We took your feedback and made this happen. Chip Foose can tackle any flawed design and improve it, and the Pontiac Aztek was universally ridiculed for good reason. The original concept car from 1999 certainly had merit, but all the intended energy and presence went down the drain when the concept met the “hard points” of GM’s U-body minivan platform.  A cool Pontiac SUV based on a Pontiac Montana?  Good luck with that: The end result was offensive to most eyes, ill-proportioned, and its plastic clad body was so ungainly that a mid-cycle exterior refresh happened in the second year of production … nearly unheard of in the car design business.

Luckily, Chip Foose is a man with a plan. Starting with the side view of a fully-plasticized 2001 Aztek, Chip lays down the basic lines to work with the original U-body platform. He creates a sharp rake from front to back, a strong lower valence with large, round fog lights, a lower DLO (daylight opening) for the door glass, adds wraparound quarter window glass, and lowers the side cladding so the painted body reaches the wheel arches.  These changes help the Aztek look significantly different from its U-body minivan brethren, more like the 1999 concept’s design.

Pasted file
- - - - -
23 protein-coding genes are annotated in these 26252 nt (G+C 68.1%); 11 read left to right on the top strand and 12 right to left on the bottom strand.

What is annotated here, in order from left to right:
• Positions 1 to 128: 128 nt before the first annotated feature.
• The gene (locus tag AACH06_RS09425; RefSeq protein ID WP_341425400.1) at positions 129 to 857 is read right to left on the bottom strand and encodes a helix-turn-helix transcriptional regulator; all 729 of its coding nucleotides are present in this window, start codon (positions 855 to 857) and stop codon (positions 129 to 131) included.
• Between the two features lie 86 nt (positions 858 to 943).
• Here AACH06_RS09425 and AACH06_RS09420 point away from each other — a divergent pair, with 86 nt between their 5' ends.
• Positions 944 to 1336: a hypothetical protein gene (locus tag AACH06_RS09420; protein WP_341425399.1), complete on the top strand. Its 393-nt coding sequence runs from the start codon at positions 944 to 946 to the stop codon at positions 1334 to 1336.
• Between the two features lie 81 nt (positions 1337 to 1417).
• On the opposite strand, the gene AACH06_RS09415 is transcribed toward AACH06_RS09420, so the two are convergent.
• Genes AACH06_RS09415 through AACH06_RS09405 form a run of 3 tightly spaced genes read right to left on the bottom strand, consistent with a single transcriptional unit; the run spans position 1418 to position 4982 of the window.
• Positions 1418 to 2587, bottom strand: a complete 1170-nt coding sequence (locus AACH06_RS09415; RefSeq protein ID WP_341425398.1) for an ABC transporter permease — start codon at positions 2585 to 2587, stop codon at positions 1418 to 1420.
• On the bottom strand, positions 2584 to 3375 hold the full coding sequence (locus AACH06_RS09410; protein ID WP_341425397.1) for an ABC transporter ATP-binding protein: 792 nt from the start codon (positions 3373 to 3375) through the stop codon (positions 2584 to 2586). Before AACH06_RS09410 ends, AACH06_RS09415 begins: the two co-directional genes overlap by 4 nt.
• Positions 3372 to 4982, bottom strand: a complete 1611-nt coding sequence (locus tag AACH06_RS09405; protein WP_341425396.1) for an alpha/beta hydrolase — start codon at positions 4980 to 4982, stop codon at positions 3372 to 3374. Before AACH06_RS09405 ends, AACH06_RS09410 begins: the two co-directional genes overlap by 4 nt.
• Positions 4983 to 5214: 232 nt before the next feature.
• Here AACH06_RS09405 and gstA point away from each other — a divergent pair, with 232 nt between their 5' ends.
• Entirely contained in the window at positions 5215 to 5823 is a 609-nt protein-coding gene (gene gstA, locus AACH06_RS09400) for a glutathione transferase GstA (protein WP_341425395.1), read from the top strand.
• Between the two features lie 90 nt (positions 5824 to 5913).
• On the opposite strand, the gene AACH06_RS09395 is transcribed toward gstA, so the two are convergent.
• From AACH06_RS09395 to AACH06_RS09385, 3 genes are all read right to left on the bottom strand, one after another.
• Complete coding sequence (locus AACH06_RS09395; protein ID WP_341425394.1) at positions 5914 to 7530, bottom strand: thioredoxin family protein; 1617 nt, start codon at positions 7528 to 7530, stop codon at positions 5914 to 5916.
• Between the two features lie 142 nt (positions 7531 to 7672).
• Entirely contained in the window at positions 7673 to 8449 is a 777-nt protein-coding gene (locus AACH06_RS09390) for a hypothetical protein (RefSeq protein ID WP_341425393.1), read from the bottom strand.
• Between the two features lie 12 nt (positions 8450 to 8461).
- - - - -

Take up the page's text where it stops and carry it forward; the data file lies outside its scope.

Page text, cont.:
Chip then adds the concept’s “fast” hood and fender lines (which meet the side view mirror) and creates prominent body side streaks that were neutered on the production version. The headlights and grille are then designed to flow with the new hood. Finally Chip aggressively shortens the front overhang and slightly pushes the front wheels forward: while it looks sleeker and more like a BMW SUV, this would also improve off-road performance in terms of approach angles on steep hills.

Chip’s second rendering adjusts the Aztek’s stance so it looks less like a street car and has the stance of an off-road worthy CUV. (Don’t snicker, those CUV-based Jeeps do OK when pavement turns into dirt and rocks.) Also note how the curved door cutlines aren’t nearly as minivan slab-sided as the production version. The third rendering transfers the design, adds an aggressive wheel/tire package, and yellow paint with anthracite plastic cladding.

Chip wanted to “add passion” back to the Pontiac Aztek.  We think he nailed it; what say you?

This episode is presented by PEP BOYS: For over 100 years, we’ve been under the hood, finding better ways to care for cars and the communities that drive them. We provide expert service, letting our passion for automobiles take the wheel. Stop by your local Pep Boys Auto Service and Tires store and experience the Pep Boys Difference.

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